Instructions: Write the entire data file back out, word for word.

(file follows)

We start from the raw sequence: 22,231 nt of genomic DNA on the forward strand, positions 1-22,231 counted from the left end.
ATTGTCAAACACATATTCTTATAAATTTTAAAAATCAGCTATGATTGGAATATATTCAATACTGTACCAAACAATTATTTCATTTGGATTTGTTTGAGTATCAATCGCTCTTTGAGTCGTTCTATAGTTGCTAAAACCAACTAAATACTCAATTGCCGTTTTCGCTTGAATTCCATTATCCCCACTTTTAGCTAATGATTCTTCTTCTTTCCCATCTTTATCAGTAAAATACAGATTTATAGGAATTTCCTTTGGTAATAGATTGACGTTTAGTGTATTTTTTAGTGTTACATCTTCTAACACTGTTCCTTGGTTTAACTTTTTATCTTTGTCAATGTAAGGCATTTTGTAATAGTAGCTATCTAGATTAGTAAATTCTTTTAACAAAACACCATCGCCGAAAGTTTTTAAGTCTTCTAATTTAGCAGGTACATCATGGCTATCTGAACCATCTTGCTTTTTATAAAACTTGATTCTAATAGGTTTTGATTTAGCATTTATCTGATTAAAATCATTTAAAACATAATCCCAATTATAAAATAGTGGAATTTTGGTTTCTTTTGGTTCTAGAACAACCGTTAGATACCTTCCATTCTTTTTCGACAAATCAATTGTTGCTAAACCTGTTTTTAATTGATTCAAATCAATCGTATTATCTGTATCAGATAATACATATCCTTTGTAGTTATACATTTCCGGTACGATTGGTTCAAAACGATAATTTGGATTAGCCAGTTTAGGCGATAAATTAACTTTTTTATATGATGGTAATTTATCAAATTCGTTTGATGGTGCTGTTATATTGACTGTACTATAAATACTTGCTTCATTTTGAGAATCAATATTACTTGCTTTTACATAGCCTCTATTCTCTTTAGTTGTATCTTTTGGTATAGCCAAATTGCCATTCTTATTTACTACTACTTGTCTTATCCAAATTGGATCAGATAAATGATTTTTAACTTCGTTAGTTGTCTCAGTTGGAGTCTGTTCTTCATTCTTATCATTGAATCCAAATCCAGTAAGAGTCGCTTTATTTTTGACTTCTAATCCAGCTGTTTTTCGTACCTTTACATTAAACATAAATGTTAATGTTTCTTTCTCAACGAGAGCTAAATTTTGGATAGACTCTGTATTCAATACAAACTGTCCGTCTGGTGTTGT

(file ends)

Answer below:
We start from the raw sequence: 22,231 nt of genomic DNA on the forward strand, positions 1-22,231 counted from the left end.
ATTGTCAAACACATATTCTTATAAATTTTAAAAATCAGCTATGATTGGAATATATTCAATACTGTACCAAACAATTATTTCATTTGGATTTGTTTGAGTATCAATCGCTCTTTGAGTCGTTCTATAGTTGCTAAAACCAACTAAATACTCAATTGCCGTTTTCGCTTGAATTCCATTATCCCCACTTTTAGCTAATGATTCTTCTTCTTTCCCATCTTTATCAGTAAAATACAGATTTATAGGAATTTCCTTTGGTAATAGATTGACGTTTAGTGTATTTTTTAGTGTTACATCTTCTAACACTGTTCCTTGGTTTAACTTTTTATCTTTGTCAATGTAAGGCATTTTGTAATAGTAGCTATCTAGATTAGTAAATTCTTTTAACAAAACACCATCGCCGAAAGTTTTTAAGTCTTCTAATTTAGCAGGTACATCATGGCTATCTGAACCATCTTGCTTTTTATAAAACTTGATTCTAATAGGTTTTGATTTAGCATTTATCTGATTAAAATCATTTAAAACATAATCCCAATTATAAAATAGTGGAATTTTGGTTTCTTTTGGTTCTAGAACAACCGTTAGATACCTTCCATTCTTTTTCGACAAATCAATTGTTGCTAAACCTGTTTTTAATTGATTCAAATCAATCGTATTATCTGTATCAGATAATACATATCCTTTGTAGTTATACATTTCCGGTACGATTGGTTCAAAACGATAATTTGGATTAGCCAGTTTAGGCGATAAATTAACTTTTTTATATGATGGTAATTTATCAAATTCGTTTGATGGTGCTGTTATATTGACTGTACTATAAATACTTGCTTCATTTTGAGAATCAATATTACTTGCTTTTACATAGCCTCTATTCTCTTTAGTTGTATCTTTTGGTATAGCCAAATTGCCATTCTTATTTACTACTACTTGTCTTATCCAAATTGGATCAGATAAATGATTTTTAACTTCGTTAGTTGTCTCAGTTGGAGTCTGTTCTTCATTCTTATCATTGAATCCAAATCCAGTAAGAGTCGCTTTATTTTTGACTTCTAATCCAGCTGTTTTTCGTACCTTTACATTAAACATAAATGTTAATGTTTCTTTCTCAACGAGAGCTAAATTTTGGATAGACTCTGTATTCAATACAAACTGTCCGTCTGGTGTTGT